Honestly, the camera was pleasantly surprised. The matrix showed more than decent results in poor lighting. The results are much more impressive than the 1/3 Sony matrix for much lower resolution. Another important plus: the camera adapts very quickly to new lighting conditions and “snap in” sharpness almost instantly. True, there is a problem - manual white balance (and this is a prerequisite for high-quality video) can be set only in manual mode. And in this mode it is impossible to set “tracking autofocus” - because it is a type of amateur function. If the presenter leaves the center of the frame, and there is a solid background behind him, the camera tries to find sharpness. Naturally, to no avail.
Tracking autofocus solves this problem. Moreover, it works even after the object has left the frame. When the lecturer returns to the frame, the camera again finds the object selected by the operator for focusing. But then the white balance - automatically)
I read the discussion that for the present receipt of high-quality fullHD, the matrix size of 1/4 is small. I fundamentally agree, the idea is correct. If 1/3 the amateur camera for 768px in width had noise issues, then 1/4 for the resolution of 1900px in width - 1 pixel is much smaller than the physical size of the matrix. However, I am sure that “warm tube sound” and “cold tube sound” (referring to the quality of the captured video) can only be distinguished on very large and expensive plasma TVs with a magnifying glass when analyzing still images. In general, in an amateur video the “what” is more important than the “how” is shot.
What we are not
- Not tested the compression quality of the codec on running water
- Did not test the CMOS matrix on the shooting of a burning candle
- We did not test the 10 megapixel photo mode (because on a 1/4 matrix this is ridiculous. It’s just as ridiculous to make the camcorder be a camera)
The cost of the camera is about $ 1200. She is amateur. A regular battery lasts more than an hour and a half. The camera is sturdy but compact. There is a Russian language in the menu. A little surprised us by the separation of functions into "amateur" and "manual". And the fact that they can not be combined. In particular, it was frustrating that “tracking objects” is in the amateur part, and the white balance and switching the microphone to stereo mode are in manual settings.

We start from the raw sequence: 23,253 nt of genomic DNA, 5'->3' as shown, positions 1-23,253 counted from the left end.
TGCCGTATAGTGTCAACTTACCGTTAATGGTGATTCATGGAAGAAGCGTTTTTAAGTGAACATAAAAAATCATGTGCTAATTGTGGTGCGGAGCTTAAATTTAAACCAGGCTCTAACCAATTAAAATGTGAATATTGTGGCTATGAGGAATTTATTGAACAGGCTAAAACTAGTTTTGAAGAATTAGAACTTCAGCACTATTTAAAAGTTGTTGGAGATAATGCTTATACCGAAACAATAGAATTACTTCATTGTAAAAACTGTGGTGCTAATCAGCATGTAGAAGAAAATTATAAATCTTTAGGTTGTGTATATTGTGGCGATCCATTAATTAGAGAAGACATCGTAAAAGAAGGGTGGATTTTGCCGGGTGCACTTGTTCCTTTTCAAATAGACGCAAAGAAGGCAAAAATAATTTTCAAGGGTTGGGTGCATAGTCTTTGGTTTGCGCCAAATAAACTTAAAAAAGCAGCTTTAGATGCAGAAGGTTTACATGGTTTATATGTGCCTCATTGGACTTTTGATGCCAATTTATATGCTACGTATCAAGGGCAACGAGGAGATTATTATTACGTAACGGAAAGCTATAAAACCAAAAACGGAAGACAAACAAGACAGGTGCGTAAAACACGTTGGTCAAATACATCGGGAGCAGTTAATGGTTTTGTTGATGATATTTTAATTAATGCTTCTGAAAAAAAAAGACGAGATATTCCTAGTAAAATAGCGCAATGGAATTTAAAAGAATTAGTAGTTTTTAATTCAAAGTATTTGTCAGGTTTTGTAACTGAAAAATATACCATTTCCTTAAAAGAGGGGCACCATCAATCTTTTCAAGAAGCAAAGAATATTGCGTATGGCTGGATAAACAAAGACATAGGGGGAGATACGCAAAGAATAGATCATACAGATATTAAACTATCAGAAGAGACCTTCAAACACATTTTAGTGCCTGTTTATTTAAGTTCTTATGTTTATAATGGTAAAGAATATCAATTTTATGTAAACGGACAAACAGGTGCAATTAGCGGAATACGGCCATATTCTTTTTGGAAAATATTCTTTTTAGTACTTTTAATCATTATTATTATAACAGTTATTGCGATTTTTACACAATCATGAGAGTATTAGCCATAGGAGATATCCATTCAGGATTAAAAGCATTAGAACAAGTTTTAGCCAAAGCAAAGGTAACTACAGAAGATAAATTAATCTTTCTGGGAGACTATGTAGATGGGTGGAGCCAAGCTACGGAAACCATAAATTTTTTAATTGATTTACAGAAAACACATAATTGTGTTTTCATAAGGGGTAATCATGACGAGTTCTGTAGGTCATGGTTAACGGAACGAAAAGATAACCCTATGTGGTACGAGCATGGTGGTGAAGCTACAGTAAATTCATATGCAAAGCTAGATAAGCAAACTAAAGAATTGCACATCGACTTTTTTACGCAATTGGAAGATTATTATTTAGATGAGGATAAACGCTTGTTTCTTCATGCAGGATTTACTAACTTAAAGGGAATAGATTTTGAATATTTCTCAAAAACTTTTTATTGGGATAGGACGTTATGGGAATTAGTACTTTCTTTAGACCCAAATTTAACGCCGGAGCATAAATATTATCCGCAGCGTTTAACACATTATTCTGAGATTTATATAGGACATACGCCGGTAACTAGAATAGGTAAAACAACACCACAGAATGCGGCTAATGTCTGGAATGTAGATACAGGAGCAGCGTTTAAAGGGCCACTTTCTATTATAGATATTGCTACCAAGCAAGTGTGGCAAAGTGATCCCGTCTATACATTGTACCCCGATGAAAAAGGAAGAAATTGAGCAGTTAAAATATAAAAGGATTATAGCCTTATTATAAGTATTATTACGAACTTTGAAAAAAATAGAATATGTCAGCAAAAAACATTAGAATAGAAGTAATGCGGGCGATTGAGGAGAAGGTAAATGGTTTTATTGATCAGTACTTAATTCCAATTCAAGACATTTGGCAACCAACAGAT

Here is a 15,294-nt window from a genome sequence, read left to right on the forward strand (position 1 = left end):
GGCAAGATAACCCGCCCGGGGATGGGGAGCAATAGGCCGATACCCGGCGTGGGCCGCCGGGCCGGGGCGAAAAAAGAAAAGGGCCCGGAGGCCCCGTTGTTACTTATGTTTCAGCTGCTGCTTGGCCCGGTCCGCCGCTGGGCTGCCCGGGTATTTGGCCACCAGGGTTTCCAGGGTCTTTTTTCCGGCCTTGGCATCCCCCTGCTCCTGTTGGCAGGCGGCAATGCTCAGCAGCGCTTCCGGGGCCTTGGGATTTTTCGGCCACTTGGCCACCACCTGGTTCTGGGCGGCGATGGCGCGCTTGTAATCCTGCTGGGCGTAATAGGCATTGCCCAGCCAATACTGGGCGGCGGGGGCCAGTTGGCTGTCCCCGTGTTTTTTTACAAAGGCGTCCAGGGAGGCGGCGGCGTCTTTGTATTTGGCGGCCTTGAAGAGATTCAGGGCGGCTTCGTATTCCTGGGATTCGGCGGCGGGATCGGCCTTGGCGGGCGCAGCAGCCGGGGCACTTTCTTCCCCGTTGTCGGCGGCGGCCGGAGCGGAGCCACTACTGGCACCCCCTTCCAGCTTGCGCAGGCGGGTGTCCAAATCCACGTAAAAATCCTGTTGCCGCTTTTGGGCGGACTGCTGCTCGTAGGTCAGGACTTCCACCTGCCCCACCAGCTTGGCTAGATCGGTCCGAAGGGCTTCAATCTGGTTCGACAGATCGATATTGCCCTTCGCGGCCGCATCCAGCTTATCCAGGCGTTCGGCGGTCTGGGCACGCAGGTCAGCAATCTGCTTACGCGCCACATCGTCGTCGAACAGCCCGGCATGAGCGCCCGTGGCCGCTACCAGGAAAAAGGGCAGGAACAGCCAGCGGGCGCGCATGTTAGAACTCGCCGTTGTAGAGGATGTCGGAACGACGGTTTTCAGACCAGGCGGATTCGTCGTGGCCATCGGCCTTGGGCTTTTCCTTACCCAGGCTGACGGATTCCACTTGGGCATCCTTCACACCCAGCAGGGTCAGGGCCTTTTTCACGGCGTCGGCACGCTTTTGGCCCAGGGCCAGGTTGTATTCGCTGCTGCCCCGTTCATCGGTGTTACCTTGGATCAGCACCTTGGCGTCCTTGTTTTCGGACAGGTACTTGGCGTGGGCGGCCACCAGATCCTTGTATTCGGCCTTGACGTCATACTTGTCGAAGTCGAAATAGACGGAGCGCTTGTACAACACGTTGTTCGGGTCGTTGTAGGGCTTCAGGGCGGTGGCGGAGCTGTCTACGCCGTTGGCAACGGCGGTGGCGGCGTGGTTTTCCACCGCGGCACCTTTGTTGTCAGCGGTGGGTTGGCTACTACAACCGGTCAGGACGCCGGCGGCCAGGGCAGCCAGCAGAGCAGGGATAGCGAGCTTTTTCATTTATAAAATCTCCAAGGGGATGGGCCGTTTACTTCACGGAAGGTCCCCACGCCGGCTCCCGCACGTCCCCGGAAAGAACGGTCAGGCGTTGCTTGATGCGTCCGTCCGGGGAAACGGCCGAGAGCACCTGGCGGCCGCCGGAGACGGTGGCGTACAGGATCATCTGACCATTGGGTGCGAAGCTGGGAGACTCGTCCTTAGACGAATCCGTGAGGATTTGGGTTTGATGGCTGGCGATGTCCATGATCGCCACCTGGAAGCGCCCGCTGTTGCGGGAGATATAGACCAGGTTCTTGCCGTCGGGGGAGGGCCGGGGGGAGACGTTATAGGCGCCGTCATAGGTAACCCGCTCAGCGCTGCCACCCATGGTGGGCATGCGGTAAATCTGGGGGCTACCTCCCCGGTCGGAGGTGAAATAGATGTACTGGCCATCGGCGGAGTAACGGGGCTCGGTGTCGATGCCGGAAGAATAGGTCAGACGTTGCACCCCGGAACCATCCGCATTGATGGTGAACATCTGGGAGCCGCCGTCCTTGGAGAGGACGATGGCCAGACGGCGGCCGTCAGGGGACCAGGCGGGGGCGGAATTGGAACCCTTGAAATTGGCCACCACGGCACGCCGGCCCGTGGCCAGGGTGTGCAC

The capabilities of this camera are more than enough for us. The matrix is less noisy than all that we managed to try (but all of them were MiniDV cameras), the sound with integrated microphones is recorded better and cleaner.
The computer sees a disk with .mts files located there, which are perfectly understood by default, say MediaPlayer Classic and ordinary modern amateur editing and encoding programs. (but even to watch HD you need a good computer, a laptop with Core2Duo, hmm hmm, it slows down)
If the unlim channel gets cheaper in Belarus, then it’s quite possible to upload HD versions of the material youtube or vimeo. If the Internet gets much cheaper, then it is very likely that HD versions will watch).
I was pleased that it was easy to get and handle the footage. However, HD processing requires an oooooooooooooooooo powerful computer.
The camera, in addition to the 160Gb hard drive, allows you to feed yourself with SD cards (the most expensive of which already have 32Gb, while remaining as small). Moreover, it is possible to rewrite data between the hard drive and the card without a computer!
The definite pluses are the support of STANDARD inputs / outputs. Separate microphone input, separate headphone output, A / V and composite outputs, HDMI (for direct connection to cool HD TVs), standard mini USB.
What can stop you from buying is the price. Such a camera will be bought by young families for shooting children only after a car, a plasma TV and a very very very powerful computer. This is not to say that for HD, a triple matrix and a touchscreen, the price is not fair. Devices for receiving similar quality, alas, cost so much.
But it’s obvious that the era of miniDV cameras has passed, cameras with hard drives are much more convenient and practical, a camera with standard inputs is much more attractive. Therefore, the answers to the questions posed in the title: Yes, yes, yes. Everything speaks for Panasonic.